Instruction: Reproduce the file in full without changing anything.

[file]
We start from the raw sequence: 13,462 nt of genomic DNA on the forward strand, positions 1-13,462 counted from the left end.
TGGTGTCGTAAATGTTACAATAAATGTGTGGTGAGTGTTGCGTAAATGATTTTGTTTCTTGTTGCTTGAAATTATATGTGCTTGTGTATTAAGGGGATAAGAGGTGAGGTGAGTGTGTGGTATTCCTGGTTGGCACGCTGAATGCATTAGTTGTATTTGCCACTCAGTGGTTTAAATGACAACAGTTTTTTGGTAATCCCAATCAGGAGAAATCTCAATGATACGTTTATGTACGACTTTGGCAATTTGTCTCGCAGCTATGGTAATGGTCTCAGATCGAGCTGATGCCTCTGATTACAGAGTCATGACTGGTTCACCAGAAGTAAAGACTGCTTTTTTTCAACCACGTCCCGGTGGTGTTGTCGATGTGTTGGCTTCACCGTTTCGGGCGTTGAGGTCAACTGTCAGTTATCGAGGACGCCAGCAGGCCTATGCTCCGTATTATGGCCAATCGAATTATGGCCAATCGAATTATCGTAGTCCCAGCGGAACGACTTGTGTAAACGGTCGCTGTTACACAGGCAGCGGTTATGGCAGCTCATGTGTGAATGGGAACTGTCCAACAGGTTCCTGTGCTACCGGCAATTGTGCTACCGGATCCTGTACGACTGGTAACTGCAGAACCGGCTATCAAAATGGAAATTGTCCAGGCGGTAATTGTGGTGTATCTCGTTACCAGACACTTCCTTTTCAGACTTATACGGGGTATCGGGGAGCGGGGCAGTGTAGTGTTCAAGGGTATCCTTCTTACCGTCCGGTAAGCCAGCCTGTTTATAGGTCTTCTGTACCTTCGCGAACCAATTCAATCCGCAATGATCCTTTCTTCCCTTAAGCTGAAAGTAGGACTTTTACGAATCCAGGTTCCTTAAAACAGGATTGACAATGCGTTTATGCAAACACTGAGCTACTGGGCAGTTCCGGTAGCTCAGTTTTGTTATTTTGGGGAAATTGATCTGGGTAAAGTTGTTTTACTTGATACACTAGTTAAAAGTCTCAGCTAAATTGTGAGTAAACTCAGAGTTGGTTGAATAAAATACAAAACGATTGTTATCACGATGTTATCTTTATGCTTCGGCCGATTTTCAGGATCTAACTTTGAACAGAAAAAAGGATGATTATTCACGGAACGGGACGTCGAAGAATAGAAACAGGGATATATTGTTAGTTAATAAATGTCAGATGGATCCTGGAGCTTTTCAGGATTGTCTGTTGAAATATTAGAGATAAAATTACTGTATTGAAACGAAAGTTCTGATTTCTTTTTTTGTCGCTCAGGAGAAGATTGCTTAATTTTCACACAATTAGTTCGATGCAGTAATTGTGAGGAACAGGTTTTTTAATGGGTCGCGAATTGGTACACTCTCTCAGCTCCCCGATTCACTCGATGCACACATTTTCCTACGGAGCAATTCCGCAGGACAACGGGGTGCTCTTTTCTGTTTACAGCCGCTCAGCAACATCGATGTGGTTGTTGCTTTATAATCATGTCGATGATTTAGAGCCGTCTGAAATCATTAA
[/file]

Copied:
We start from the raw sequence: 13,462 nt of genomic DNA on the forward strand, positions 1-13,462 counted from the left end.
TGGTGTCGTAAATGTTACAATAAATGTGTGGTGAGTGTTGCGTAAATGATTTTGTTTCTTGTTGCTTGAAATTATATGTGCTTGTGTATTAAGGGGATAAGAGGTGAGGTGAGTGTGTGGTATTCCTGGTTGGCACGCTGAATGCATTAGTTGTATTTGCCACTCAGTGGTTTAAATGACAACAGTTTTTTGGTAATCCCAATCAGGAGAAATCTCAATGATACGTTTATGTACGACTTTGGCAATTTGTCTCGCAGCTATGGTAATGGTCTCAGATCGAGCTGATGCCTCTGATTACAGAGTCATGACTGGTTCACCAGAAGTAAAGACTGCTTTTTTTCAACCACGTCCCGGTGGTGTTGTCGATGTGTTGGCTTCACCGTTTCGGGCGTTGAGGTCAACTGTCAGTTATCGAGGACGCCAGCAGGCCTATGCTCCGTATTATGGCCAATCGAATTATGGCCAATCGAATTATCGTAGTCCCAGCGGAACGACTTGTGTAAACGGTCGCTGTTACACAGGCAGCGGTTATGGCAGCTCATGTGTGAATGGGAACTGTCCAACAGGTTCCTGTGCTACCGGCAATTGTGCTACCGGATCCTGTACGACTGGTAACTGCAGAACCGGCTATCAAAATGGAAATTGTCCAGGCGGTAATTGTGGTGTATCTCGTTACCAGACACTTCCTTTTCAGACTTATACGGGGTATCGGGGAGCGGGGCAGTGTAGTGTTCAAGGGTATCCTTCTTACCGTCCGGTAAGCCAGCCTGTTTATAGGTCTTCTGTACCTTCGCGAACCAATTCAATCCGCAATGATCCTTTCTTCCCTTAAGCTGAAAGTAGGACTTTTACGAATCCAGGTTCCTTAAAACAGGATTGACAATGCGTTTATGCAAACACTGAGCTACTGGGCAGTTCCGGTAGCTCAGTTTTGTTATTTTGGGGAAATTGATCTGGGTAAAGTTGTTTTACTTGATACACTAGTTAAAAGTCTCAGCTAAATTGTGAGTAAACTCAGAGTTGGTTGAATAAAATACAAAACGATTGTTATCACGATGTTATCTTTATGCTTCGGCCGATTTTCAGGATCTAACTTTGAACAGAAAAAAGGATGATTATTCACGGAACGGGACGTCGAAGAATAGAAACAGGGATATATTGTTAGTTAATAAATGTCAGATGGATCCTGGAGCTTTTCAGGATTGTCTGTTGAAATATTAGAGATAAAATTACTGTATTGAAACGAAAGTTCTGATTTCTTTTTTTGTCGCTCAGGAGAAGATTGCTTAATTTTCACACAATTAGTTCGATGCAGTAATTGTGAGGAACAGGTTTTTTAATGGGTCGCGAATTGGTACACTCTCTCAGCTCCCCGATTCACTCGATGCACACATTTTCCTACGGAGCAATTCCGCAGGACAACGGGGTGCTCTTTTCTGTTTACAGCCGCTCAGCAACATCGATGTGGTTGTTGCTTTATAATCATGTCGATGATTTAGAGCCGTCTGAAATCATTAA